cannabiseduresearch14 karma

Cannabinoid hyperemesis syndrome remains thankfully pretty rare. The data are unclear of an exact cause, but it seems like high potency of THC and the ability to ingest a lot in concentrates might be part of the problem. Thankfully it is easily cured if it happens and people understand what is happing to them. As with all drugs use, start low, go slow.

themollusk1892 karma

Are there any studies that are either ongoing or planned to uncover the exact cause of CHS?

cannabiseduresearch13 karma

It's not an area I've followed closely. Sorry I don't have more info.

fe_ursus1 karma

Can someone on an avarage income afford legal cannabis regularly and have you seen a change in the illegal market? And are companies changing drug testing policies regarding recreational use?

cannabiseduresearch14 karma

Legal cannabis prices have been dropping, especially in the last four months or so. So has the legacy market as they try to compete and retain business. We're well south of $10 per gram, and many places have $4-5 gram accessible now. More and more people are purchasing at least some of their cannabis from the legal market now that the full range of edibles and concentrates are available. Those were banned during the first year of legalization.

As to drug testing, I don't know about each company, but all of them had to account for the legal change. Some are just banning use totally, as was the case for a few police services and certain military roles. Others are putting in crazy long periods like you can't consume for 14 days before work. Many others have been more sensible than that.

lazarus_moon1 karma

My neighbor said their grandson got warts from eating the devil's lettuce, and it was just second hand. Is this true?

cannabiseduresearch11 karma

I have no reason to believe it's true.

Philclab1 karma

Did you see a rise in misinformation on cannabis in Canada from specific groups like businesses or political affiliated associations ?

kent_eh2 karma

There was in the run-up to legalization.

But I haven't seen much in the last year, with the exception of when a few small bible-belt type towns had referendums on allowing a retail store to open in their town, and even those naysayers mostly shut up after the town voted to allow it.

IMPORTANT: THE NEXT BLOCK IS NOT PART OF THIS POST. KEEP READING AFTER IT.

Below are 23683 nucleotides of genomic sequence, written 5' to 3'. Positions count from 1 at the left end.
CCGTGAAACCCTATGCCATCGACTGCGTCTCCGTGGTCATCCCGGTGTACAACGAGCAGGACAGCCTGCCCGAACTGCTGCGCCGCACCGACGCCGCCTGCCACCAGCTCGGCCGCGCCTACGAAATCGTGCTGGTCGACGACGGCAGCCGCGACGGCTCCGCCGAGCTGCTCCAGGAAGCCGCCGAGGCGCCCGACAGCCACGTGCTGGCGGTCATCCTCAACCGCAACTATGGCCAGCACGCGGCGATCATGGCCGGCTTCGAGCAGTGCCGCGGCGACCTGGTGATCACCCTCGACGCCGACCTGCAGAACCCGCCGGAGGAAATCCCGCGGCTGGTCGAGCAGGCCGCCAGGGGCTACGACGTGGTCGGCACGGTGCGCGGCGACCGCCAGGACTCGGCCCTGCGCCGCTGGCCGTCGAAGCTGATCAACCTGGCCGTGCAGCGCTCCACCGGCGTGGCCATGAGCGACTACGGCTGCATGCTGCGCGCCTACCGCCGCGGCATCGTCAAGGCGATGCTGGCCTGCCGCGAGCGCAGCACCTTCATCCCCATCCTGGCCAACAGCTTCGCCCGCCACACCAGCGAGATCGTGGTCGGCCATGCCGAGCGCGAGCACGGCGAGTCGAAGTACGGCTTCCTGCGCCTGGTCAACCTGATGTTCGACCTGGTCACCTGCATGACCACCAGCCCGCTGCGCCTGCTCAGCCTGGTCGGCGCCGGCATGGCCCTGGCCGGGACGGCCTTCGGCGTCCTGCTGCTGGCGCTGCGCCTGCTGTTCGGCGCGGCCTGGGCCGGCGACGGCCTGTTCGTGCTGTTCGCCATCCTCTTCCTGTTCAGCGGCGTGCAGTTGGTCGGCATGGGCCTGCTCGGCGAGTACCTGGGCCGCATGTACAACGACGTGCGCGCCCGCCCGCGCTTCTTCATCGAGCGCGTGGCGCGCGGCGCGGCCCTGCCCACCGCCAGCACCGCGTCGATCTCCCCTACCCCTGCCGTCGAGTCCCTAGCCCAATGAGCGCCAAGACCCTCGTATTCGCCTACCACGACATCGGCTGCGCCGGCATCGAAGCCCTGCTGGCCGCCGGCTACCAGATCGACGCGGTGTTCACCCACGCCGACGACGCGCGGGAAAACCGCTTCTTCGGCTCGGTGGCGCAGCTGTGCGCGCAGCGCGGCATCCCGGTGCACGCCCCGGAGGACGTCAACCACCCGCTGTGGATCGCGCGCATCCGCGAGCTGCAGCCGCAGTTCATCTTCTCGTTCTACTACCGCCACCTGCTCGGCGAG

Every time I see a police chief interviewed they report no new problems caused by people smoking weed.

cannabiseduresearch12 karma

I agree with you. We're not seeing a lot of push back. Recent polling suggests about 25% of people are opposed to cannabis and some of them spout the normal 'sky is falling' type stuff you'd expect. We're never going to change their minds no matter what research we conduct. I think there is plenty of bad information, but I don't see a ton of intentional misleading as we see in the US.

DrBootsPhd1 karma

I have a question about how it's affected driving laws, more specifically into large/commercial vehicles.

In Colorado it's but my government job still tests, and any job requiring a CDL still does random tests. My question is if you have similar cases where some profession can't partake of a legal substance because of further federal regulations? Or does having it be legal country wide stop the need to test in higher drivers licenses?

Unless Canada doesn't have a comparable system to our DOT or CDLs, then nevermind!

cannabiseduresearch13 karma

I'm not entirely sure how the trucking industry is dealing with this. Some professions, like military pilots, are banned from consuming. But many police are able to consume, but just have to have long periods between consumption and work. Not really my area, but I'll send an email to some folks who know and try to get back to you.

RideFarmSwing1 karma

I started home growing as soon as legalization hit, big fan of it. I'm wondering if there has been any neat correlation you've found between provinces that do allow for home growing vs Manitoba and Quebec?

cannabiseduresearch12 karma